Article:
12 Most Creative Ways to Engage Friends and Fans on Facebook
So, most of us can agree that social media is still in its infancy stages. I hear about a revolutionary start-up, it seems, just about every week. Some are intrigued by the influx of social media sites and tools, while others are put off by it. “It’s all just a fad,” they say. And, for the most part, they’re right. Social networking sites come and go. Apps come and go. Most platforms amount to nothing but short-lived hype.
Facebook is not one of those platforms. Facebook is not a fad. Regardless of how much of a novice you are in social media, you must have at least heard of Facebook. Most people and business owners, even if they have not bought into the social media model as a whole, have created accounts on Facebook. Whether you are simply trying to strengthen your personal network or trying to reach out to your customers, it certainly is clear by now that a Facebook account has become just as necessary as email. Facebook is essential.
So, you’ve created an account. You’re done, right? Not at all! And, yet, that is what most people do. They create a page or profile and then just leave it alone. That isn’t going to fly! To be successful with Facebook, you have to actually interact with your friends and fans—thereby giving them a reason to interact with you. So, you’re staring at this box at the top of the page, asking you the question, “What’s on your mind?” To make the best use of Facebook, what do you type? How do you navigate Facebook to achieve the greatest level of engagement with your connections? Here are a few tips:
1. The fill-in-the-blank
Make a statement, but leave one part of the statement blank, allowing your friends/fans to complete it. Why do people bother to comment on it? It’s because the statement is about THEM, and not about ME. The “fill-in-the-blank” is so powerful (and I use these once a day), because it enables your audience to share something about themselves. Experiment with this: use humorous subjects and thought-provoking ones. Trust me, it’s often hard for your friends and fans NOT to comment.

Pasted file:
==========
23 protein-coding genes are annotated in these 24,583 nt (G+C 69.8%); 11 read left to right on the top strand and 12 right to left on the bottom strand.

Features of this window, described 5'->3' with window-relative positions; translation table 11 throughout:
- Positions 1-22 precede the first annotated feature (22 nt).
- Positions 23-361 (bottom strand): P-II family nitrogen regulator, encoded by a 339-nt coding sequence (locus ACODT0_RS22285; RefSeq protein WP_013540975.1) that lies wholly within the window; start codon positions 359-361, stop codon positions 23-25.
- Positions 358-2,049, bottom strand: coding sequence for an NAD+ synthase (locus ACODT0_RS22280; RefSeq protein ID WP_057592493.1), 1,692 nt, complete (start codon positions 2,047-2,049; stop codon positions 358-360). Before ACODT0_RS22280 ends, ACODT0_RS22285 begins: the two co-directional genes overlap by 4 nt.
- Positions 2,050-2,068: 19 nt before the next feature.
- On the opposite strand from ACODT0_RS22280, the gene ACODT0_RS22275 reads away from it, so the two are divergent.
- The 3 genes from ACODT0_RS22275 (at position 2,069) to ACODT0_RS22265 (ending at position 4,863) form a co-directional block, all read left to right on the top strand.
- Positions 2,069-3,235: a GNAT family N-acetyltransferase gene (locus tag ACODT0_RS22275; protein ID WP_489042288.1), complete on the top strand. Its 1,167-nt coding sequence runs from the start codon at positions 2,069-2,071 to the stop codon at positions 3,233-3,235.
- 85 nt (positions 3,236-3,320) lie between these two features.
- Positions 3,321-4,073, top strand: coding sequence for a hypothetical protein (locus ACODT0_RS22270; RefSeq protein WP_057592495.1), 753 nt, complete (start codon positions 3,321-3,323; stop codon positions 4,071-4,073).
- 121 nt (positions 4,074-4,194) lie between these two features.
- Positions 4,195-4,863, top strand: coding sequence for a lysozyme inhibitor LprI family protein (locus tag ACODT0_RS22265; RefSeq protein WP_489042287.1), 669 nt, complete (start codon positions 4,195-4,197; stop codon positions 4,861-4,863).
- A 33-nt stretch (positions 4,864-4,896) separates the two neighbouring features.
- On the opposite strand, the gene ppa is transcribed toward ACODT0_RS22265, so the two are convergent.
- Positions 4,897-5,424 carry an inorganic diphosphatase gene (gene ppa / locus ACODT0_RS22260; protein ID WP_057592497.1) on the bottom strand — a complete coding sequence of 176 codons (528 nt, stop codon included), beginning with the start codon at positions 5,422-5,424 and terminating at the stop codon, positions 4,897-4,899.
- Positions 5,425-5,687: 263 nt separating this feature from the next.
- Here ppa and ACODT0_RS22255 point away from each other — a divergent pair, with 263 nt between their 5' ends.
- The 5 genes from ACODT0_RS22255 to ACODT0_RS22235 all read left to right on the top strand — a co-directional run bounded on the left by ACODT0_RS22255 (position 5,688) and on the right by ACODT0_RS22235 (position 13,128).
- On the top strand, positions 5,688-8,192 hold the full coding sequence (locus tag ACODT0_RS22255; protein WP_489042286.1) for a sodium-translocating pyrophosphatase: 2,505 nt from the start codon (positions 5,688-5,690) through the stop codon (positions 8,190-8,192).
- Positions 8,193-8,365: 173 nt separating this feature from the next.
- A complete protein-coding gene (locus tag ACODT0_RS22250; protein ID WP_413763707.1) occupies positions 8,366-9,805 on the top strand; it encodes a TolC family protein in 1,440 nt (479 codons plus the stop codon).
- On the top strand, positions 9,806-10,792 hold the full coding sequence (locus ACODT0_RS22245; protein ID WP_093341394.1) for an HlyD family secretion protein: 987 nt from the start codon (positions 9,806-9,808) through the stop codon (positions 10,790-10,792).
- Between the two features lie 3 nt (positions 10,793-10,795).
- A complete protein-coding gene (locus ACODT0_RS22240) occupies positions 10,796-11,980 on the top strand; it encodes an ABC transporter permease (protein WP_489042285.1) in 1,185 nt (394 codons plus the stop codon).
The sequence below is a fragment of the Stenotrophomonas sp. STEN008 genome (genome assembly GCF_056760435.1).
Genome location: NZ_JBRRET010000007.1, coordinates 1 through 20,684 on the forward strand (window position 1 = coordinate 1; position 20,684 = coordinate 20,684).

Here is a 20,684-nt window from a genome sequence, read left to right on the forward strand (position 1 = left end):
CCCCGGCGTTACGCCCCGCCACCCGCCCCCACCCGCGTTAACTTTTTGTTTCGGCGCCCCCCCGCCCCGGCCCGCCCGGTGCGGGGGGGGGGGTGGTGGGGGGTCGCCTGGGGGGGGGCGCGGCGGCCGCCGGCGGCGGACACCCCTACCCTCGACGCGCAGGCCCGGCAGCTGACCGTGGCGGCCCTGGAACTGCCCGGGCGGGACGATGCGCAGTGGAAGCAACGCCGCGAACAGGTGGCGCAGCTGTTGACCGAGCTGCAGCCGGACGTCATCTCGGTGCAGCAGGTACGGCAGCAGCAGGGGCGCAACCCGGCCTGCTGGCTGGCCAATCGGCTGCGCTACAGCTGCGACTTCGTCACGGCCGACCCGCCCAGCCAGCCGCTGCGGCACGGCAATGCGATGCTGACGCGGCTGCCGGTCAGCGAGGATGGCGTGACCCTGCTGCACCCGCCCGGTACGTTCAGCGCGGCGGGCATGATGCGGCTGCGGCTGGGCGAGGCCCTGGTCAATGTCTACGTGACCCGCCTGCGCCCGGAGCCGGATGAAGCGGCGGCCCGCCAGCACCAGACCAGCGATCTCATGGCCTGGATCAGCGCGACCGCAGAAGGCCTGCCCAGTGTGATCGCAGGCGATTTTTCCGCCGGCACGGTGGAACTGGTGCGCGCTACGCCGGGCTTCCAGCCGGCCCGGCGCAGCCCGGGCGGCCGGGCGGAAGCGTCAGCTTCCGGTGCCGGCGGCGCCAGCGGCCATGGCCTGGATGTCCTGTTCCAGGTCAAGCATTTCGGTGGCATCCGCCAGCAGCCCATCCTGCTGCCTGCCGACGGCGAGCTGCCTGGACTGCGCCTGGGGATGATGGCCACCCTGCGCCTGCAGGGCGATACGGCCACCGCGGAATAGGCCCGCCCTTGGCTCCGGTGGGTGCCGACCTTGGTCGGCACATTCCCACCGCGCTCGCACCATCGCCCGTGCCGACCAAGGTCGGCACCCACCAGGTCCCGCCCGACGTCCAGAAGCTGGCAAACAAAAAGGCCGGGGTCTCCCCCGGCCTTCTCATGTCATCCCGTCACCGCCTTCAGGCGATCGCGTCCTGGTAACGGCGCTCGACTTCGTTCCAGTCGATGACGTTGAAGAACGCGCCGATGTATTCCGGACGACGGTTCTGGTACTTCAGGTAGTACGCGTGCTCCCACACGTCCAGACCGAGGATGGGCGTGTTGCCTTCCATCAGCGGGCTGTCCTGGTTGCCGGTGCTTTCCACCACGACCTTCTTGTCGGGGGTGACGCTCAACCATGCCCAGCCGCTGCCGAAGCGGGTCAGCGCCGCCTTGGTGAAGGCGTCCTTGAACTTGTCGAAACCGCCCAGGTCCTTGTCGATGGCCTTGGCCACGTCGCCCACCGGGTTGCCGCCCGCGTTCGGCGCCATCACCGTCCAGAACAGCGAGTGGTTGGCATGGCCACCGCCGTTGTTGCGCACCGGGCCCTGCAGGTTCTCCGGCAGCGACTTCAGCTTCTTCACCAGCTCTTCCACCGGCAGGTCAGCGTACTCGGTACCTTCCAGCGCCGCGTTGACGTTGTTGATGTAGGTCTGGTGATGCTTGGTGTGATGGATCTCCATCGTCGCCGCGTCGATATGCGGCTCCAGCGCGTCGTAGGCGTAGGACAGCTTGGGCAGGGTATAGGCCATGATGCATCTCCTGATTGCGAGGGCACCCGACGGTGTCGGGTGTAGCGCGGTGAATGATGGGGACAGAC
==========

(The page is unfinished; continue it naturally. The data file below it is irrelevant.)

2. The random fact
Post a completely random fact. People are thirsty for information and like finding out interesting things. Your friends/fans love opportunities to express their creativity. Posting a “random fact” and inviting a reaction enables them to do so.
3. Name that song (or movie, author, etc.)
I see people post song lyrics all of the time on Facebook. Largely, these postings are overlooked–sometimes even annoying. Occasionally, someone will “Like” a song lyric but rarely do people see it as an opportunity to interact. How about posting a song lyric and asking the audience to name the title/artist? Or, posting a quote from a movie and asking your audience who said it and in what movie? Certainly, this works. It makes your audience think about your status and also establish common ground in pop culture that both of you are familiar with.